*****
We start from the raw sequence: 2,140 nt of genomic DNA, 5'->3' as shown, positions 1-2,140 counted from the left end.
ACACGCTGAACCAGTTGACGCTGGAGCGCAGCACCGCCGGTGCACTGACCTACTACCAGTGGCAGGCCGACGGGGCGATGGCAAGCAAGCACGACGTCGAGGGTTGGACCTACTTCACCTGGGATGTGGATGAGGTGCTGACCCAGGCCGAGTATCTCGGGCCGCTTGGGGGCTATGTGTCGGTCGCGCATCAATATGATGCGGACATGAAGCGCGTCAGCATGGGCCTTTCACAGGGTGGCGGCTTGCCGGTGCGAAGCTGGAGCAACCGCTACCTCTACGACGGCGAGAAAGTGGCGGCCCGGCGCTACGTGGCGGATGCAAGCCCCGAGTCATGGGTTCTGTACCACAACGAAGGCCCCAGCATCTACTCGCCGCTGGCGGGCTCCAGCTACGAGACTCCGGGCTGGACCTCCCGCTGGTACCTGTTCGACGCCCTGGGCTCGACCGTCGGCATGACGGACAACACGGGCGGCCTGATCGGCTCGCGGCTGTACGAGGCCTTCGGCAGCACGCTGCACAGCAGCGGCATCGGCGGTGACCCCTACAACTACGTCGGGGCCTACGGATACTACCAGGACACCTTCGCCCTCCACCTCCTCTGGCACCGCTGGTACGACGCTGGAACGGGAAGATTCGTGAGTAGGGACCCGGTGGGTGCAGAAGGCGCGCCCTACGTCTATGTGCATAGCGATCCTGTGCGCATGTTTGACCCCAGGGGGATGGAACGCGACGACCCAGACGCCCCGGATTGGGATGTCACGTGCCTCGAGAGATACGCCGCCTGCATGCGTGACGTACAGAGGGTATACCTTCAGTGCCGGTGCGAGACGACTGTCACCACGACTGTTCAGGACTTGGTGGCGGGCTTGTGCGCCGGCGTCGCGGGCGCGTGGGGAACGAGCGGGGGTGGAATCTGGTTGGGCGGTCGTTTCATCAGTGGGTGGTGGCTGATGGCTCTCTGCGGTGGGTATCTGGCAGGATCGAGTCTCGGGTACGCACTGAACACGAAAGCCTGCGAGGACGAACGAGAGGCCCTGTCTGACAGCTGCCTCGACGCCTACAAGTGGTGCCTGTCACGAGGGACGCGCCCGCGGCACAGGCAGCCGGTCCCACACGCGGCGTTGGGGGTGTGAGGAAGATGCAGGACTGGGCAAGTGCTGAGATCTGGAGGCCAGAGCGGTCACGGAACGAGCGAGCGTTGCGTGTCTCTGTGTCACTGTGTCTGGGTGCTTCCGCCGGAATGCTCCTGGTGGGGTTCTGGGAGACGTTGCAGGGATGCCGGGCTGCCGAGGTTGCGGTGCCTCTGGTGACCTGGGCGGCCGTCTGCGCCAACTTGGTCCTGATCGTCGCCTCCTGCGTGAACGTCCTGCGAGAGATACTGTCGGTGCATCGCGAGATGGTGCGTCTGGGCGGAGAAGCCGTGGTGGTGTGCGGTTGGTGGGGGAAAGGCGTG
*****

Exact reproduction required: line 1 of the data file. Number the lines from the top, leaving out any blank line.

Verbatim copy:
We start from the raw sequence: 2,140 nt of genomic DNA, 5'->3' as shown, positions 1-2,140 counted from the left end.